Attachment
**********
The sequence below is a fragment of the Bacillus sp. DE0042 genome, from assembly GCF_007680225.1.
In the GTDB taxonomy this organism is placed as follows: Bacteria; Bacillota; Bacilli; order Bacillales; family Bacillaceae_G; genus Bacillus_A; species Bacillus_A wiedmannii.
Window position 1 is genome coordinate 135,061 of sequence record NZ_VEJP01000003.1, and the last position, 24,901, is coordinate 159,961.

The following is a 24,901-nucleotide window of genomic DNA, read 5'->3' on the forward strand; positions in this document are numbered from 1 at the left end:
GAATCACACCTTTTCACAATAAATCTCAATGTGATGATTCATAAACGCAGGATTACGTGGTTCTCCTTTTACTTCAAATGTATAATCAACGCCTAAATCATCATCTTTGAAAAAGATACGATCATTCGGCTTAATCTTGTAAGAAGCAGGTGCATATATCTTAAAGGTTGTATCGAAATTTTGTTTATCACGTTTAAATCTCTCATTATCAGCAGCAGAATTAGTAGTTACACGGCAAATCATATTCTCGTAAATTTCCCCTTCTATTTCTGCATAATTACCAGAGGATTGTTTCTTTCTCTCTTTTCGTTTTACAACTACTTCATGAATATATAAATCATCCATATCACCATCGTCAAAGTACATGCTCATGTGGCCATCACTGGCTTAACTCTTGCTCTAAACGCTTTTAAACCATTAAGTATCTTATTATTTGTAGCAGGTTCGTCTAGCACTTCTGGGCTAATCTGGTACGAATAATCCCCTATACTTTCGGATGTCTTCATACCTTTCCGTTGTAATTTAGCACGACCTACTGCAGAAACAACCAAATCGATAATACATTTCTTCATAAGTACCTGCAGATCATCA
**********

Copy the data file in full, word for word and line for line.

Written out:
The sequence below is a fragment of the Bacillus sp. DE0042 genome, from assembly GCF_007680225.1.
In the GTDB taxonomy this organism is placed as follows: Bacteria; Bacillota; Bacilli; order Bacillales; family Bacillaceae_G; genus Bacillus_A; species Bacillus_A wiedmannii.
Window position 1 is genome coordinate 135,061 of sequence record NZ_VEJP01000003.1, and the last position, 24,901, is coordinate 159,961.

The following is a 24,901-nucleotide window of genomic DNA, read 5'->3' on the forward strand; positions in this document are numbered from 1 at the left end:
GAATCACACCTTTTCACAATAAATCTCAATGTGATGATTCATAAACGCAGGATTACGTGGTTCTCCTTTTACTTCAAATGTATAATCAACGCCTAAATCATCATCTTTGAAAAAGATACGATCATTCGGCTTAATCTTGTAAGAAGCAGGTGCATATATCTTAAAGGTTGTATCGAAATTTTGTTTATCACGTTTAAATCTCTCATTATCAGCAGCAGAATTAGTAGTTACACGGCAAATCATATTCTCGTAAATTTCCCCTTCTATTTCTGCATAATTACCAGAGGATTGTTTCTTTCTCTCTTTTCGTTTTACAACTACTTCATGAATATATAAATCATCCATATCACCATCGTCAAAGTACATGCTCATGTGGCCATCACTGGCTTAACTCTTGCTCTAAACGCTTTTAAACCATTAAGTATCTTATTATTTGTAGCAGGTTCGTCTAGCACTTCTGGGCTAATCTGGTACGAATAATCCCCTATACTTTCGGATGTCTTCATACCTTTCCGTTGTAATTTAGCACGACCTACTGCAGAAACAACCAAATCGATAATACATTTCTTCATAAGTACCTGCAGATCATCA